Discover lends hope to individuals with sort 2 diabetes


A new treatment for a major killer of people with type 2 diabetes may be in the works after a major discovery from the University of Otago.

Otago researchers have found a microscopic difference in the hearts of most people with blood sugar, which affects 10% of New Zealanders.

More than 50% of people with type 2 diabetes die of heart disease, and Associate Prof. Rajesh Katare of the Department of Physiology in Otago said that while stem cell therapy has been effective in treating heart disease, it has generally not been effective in diabetic hearts worked because tiny molecules called microRNA are different in about 70% of diabetics.

A specific microRNA called miR-30c was critical to the survival, growth and formation of new blood vessels for stem cells, said Prof. Katare.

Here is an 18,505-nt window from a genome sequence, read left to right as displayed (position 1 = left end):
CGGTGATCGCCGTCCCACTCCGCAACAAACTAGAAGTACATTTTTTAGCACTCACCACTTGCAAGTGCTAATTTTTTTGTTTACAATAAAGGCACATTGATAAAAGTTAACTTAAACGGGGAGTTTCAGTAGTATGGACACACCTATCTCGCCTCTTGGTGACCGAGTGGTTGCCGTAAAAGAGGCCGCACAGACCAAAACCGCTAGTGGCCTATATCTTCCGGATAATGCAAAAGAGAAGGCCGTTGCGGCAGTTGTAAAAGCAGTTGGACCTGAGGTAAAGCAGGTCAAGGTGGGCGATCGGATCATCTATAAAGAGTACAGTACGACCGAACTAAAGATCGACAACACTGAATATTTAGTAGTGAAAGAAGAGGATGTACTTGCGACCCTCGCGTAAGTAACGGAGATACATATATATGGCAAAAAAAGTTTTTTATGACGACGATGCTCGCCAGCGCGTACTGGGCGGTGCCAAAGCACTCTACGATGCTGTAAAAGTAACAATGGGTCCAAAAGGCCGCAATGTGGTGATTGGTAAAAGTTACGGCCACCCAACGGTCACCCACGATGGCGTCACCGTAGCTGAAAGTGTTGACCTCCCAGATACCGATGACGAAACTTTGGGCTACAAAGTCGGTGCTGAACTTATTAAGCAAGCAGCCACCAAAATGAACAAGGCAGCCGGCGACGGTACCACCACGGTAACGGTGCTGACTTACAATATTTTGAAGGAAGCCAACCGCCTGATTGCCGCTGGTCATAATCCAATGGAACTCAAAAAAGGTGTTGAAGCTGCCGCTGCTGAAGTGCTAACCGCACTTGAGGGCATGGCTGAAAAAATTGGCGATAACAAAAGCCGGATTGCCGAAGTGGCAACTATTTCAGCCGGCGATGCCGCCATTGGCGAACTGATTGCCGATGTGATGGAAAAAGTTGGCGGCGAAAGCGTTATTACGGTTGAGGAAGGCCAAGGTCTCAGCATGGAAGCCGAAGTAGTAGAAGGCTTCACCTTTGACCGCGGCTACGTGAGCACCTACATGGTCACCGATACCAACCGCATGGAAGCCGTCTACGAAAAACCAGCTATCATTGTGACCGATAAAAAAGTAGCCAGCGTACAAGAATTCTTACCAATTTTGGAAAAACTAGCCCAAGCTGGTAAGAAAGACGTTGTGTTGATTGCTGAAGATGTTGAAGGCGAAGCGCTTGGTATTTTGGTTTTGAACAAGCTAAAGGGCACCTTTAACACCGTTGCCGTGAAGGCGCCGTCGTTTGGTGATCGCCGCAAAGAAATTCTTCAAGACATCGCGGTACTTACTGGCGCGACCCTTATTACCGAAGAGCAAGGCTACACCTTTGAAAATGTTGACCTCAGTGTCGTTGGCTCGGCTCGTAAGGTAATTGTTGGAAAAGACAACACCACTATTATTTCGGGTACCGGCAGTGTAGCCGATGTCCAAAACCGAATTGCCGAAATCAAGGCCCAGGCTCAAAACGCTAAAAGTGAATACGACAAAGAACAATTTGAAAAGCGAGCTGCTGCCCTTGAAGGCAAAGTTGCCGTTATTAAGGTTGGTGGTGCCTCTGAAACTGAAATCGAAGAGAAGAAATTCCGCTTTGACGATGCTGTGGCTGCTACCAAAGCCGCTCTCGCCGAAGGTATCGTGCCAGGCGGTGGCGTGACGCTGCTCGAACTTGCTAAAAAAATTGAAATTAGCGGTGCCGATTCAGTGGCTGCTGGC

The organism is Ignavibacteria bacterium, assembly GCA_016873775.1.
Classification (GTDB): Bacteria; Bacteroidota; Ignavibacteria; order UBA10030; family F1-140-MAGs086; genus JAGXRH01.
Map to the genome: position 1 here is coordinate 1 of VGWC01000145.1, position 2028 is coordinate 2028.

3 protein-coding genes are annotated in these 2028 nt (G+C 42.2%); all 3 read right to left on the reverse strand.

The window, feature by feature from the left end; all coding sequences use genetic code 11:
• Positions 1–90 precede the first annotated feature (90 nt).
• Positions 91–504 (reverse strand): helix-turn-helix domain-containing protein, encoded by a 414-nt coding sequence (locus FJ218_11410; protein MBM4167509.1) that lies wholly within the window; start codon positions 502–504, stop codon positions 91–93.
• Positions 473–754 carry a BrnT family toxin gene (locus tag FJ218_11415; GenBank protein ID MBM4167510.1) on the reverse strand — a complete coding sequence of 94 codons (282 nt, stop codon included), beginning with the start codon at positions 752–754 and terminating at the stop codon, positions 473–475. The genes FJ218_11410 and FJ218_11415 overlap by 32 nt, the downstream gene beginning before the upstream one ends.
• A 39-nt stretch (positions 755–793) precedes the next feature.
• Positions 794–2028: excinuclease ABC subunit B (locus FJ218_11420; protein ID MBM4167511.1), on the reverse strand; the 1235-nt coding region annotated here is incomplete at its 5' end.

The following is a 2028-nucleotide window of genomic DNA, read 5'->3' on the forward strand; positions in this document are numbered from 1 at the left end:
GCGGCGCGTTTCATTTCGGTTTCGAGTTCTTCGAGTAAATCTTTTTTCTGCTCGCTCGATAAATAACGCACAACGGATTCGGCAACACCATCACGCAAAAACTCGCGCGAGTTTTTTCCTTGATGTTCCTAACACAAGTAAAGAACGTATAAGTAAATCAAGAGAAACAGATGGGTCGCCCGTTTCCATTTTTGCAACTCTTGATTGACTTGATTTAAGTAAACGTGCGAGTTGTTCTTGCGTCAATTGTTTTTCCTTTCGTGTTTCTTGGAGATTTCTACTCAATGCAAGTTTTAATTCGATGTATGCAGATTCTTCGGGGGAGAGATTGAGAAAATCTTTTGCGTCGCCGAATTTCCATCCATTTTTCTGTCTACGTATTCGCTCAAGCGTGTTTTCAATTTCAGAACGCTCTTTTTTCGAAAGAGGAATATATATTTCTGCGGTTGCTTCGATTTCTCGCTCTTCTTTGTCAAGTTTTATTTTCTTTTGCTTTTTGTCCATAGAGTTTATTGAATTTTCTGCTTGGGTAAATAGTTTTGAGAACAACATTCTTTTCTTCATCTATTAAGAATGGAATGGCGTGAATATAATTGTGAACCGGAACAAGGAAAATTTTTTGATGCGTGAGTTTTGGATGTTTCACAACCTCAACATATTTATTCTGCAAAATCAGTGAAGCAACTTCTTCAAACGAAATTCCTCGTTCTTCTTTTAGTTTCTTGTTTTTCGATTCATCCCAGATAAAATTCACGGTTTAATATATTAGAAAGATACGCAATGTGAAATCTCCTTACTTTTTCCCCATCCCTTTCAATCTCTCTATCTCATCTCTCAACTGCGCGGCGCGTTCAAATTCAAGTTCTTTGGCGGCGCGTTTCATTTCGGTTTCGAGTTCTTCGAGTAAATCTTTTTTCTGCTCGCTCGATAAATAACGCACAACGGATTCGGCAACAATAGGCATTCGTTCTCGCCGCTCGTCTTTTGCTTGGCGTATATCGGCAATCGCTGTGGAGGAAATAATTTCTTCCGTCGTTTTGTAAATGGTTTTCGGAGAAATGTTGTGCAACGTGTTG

There was a lack of diabetic stem cells, a finding that was confirmed when stem cells were taken from the heart tissue of patients who had undergone heart surgery at Dunedin Hospital.

However, researchers found that they were able to increase the level of the missing miR-30c in the heart with a simple injection, said Prof. Katare.

In addition to identifying the causes of poor stem cell function in a patient with diabetes, the new microRNA therapy could transform the treatment of heart disease in diabetics, said Prof. Katare.

The hope was that people with type 2 diabetes who needed stem cell therapy for their heart disease could receive an injection that would help the miR-30c microRNA and make the stem cell therapy work.

Although the study didn’t include data on non-diabetic stem cells, the researchers suspected that this would have far-reaching implications – on other stem cell therapies.

The hope was that stem cell therapy would be more effective and easier in all cases.

Researchers would do more laboratory tests before starting human trials, he said.